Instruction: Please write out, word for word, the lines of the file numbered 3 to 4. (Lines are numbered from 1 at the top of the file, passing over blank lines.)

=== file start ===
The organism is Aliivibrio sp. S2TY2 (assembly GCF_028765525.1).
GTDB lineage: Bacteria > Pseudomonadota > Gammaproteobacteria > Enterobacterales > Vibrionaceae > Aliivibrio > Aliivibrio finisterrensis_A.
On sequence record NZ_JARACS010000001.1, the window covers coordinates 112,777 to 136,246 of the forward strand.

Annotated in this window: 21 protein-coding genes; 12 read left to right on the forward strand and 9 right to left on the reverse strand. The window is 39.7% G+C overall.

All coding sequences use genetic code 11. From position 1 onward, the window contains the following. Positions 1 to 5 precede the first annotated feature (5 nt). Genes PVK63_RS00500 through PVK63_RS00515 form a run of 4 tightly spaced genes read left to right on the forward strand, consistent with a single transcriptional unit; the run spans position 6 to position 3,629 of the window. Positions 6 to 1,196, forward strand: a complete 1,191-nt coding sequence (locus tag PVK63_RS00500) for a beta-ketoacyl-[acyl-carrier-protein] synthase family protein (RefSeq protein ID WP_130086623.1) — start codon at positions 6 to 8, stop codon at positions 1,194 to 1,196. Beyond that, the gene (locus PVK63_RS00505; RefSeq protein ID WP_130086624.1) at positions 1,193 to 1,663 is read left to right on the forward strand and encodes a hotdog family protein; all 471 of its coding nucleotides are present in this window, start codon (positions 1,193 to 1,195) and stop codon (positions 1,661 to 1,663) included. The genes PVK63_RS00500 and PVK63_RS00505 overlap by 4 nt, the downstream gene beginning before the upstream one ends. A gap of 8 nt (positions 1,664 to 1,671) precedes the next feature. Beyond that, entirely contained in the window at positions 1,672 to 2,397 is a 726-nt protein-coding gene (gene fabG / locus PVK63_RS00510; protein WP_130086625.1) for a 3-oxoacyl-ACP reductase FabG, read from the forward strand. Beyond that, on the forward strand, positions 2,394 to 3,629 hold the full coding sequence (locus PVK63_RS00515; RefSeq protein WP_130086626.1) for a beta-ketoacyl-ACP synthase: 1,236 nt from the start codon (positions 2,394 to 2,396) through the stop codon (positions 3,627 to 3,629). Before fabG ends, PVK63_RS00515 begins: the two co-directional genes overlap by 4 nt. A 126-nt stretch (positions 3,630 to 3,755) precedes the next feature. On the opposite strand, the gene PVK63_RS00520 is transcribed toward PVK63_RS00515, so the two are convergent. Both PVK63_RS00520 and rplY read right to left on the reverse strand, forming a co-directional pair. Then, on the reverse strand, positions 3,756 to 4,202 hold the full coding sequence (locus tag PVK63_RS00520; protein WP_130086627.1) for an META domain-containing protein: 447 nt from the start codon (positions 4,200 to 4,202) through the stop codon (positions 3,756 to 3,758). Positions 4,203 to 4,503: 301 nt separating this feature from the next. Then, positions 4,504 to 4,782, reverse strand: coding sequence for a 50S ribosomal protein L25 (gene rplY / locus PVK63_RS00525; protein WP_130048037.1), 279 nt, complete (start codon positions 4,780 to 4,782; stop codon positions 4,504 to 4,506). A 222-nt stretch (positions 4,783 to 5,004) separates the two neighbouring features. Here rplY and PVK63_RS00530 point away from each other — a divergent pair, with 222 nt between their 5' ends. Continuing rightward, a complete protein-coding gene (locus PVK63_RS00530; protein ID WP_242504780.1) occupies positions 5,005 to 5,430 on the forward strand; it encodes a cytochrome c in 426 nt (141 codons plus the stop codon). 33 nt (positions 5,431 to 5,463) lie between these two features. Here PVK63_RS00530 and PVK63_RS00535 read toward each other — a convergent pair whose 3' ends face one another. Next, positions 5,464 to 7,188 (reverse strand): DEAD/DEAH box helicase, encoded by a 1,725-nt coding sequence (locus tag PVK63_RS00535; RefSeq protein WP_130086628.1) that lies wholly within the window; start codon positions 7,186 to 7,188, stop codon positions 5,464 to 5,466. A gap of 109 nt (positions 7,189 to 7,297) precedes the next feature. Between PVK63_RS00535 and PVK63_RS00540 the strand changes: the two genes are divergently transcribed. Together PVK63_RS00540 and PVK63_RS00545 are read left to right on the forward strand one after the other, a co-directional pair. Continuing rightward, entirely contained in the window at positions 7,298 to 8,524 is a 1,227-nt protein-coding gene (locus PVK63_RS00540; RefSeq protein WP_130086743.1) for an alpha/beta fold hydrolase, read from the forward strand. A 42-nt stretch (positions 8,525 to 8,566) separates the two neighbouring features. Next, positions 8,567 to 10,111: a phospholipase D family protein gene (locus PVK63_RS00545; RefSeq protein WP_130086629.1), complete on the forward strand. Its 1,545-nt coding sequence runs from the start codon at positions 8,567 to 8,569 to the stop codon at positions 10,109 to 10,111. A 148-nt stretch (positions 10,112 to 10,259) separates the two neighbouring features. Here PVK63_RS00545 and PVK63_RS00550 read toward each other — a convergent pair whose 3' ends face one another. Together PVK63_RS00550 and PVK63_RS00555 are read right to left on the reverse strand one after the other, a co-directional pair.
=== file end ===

On sequence record NZ_JARACS010000001.1, the window covers coordinates 112,777 to 136,246 of the forward strand.

Annotated in this window: 21 protein-coding genes; 12 read left to right on the forward strand and 9 right to left on the reverse strand. The window is 39.7% G+C overall.